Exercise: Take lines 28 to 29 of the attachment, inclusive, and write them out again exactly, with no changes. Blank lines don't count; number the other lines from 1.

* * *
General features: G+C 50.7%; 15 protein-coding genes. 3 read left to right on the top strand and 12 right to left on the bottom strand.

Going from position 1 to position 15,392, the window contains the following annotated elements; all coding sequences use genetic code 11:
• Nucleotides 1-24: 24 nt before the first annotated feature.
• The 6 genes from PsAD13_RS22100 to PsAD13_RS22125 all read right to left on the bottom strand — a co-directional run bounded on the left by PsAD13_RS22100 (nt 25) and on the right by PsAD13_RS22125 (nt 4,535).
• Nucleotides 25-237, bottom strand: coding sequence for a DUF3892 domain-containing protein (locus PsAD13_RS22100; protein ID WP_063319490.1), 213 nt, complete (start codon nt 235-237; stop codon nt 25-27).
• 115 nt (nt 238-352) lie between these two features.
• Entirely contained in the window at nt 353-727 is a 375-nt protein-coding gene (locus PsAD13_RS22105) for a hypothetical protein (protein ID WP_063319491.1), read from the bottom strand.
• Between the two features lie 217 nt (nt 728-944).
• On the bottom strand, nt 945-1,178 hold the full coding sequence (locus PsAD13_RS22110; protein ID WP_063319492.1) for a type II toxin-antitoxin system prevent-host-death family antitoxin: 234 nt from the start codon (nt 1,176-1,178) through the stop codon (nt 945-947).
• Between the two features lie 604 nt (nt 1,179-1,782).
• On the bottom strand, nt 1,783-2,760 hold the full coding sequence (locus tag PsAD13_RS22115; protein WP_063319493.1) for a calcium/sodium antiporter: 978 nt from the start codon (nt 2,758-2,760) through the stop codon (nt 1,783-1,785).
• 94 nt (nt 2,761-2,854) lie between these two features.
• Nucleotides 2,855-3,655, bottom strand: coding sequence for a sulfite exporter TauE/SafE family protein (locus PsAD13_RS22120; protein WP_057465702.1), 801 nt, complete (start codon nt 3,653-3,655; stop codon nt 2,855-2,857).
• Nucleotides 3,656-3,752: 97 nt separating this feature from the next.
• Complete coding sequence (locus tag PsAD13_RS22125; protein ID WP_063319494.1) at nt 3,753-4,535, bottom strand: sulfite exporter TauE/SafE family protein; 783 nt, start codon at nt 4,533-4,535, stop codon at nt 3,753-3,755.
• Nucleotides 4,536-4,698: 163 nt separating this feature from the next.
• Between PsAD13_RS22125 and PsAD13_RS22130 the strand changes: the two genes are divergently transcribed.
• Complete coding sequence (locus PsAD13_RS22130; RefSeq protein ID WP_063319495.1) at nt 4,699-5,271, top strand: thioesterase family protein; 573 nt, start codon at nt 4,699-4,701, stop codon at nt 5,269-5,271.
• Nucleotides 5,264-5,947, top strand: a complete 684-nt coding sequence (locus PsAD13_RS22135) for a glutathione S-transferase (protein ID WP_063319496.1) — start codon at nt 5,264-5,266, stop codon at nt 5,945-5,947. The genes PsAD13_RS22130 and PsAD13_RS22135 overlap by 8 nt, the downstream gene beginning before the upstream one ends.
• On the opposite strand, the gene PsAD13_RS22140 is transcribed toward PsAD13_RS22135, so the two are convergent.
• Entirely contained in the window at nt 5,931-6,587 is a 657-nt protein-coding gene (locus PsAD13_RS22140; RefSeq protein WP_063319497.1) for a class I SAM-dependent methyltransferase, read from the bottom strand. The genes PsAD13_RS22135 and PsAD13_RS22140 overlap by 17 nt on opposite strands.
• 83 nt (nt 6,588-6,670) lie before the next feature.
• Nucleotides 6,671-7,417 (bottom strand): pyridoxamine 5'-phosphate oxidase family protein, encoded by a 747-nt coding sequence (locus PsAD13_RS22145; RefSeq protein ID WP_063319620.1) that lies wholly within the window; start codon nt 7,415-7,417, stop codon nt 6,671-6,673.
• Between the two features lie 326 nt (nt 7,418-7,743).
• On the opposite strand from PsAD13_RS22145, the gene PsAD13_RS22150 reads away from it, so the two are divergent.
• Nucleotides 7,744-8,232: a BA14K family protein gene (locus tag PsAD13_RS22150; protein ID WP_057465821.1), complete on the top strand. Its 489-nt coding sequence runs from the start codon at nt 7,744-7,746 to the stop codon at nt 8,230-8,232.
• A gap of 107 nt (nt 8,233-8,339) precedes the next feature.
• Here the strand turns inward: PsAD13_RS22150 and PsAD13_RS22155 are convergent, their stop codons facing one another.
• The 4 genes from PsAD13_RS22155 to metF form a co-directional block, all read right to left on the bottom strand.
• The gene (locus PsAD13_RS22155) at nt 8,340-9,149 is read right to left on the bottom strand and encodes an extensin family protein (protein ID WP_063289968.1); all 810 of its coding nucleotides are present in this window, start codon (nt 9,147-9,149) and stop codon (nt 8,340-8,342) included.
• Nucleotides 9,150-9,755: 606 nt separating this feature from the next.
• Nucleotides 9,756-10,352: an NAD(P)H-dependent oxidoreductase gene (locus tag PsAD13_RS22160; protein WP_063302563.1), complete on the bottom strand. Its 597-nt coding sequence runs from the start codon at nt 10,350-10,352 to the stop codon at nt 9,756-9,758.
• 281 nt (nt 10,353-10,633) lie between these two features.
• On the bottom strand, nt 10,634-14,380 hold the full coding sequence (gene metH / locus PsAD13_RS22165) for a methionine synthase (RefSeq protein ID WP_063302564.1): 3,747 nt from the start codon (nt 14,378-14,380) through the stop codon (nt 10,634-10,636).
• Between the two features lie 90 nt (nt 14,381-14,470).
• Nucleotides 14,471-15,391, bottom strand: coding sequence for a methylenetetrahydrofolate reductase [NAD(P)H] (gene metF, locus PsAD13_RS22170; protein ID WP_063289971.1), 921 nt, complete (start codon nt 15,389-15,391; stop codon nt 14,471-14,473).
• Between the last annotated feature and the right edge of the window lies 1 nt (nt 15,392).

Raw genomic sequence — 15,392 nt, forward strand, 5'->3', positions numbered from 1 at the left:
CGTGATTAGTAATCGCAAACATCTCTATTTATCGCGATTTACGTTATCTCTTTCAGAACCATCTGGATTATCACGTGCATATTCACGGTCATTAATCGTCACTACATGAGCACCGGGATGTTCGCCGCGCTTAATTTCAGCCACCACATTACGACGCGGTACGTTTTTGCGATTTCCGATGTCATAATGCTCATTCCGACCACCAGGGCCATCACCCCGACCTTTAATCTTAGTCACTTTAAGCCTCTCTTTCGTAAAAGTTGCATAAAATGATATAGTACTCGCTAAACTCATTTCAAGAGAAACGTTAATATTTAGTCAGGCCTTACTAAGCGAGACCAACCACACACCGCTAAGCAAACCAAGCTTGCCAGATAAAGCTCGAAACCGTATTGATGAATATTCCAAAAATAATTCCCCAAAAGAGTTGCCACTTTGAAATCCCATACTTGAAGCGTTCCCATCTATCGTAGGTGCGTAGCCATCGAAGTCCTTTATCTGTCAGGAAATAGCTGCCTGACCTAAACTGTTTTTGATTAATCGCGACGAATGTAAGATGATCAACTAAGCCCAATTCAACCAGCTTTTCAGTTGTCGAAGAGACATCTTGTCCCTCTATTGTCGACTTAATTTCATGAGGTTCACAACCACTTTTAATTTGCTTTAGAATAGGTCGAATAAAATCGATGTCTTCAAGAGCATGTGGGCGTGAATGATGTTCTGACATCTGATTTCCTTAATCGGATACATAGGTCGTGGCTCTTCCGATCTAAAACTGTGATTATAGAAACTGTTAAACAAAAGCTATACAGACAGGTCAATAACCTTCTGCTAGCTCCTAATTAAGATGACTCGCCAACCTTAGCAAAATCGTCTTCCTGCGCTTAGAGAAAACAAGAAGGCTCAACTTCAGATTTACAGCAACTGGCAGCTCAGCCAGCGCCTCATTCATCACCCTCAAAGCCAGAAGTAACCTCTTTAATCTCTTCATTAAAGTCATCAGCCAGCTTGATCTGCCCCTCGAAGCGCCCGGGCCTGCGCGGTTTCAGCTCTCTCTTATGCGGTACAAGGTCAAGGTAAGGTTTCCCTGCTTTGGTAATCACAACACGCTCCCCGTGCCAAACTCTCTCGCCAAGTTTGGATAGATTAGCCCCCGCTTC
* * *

• Here the strand turns inward: PsAD13_RS22150 and PsAD13_RS22155 are convergent, their stop codons facing one another.
• The 4 genes from PsAD13_RS22155 to metF form a co-directional block, all read right to left on the bottom strand.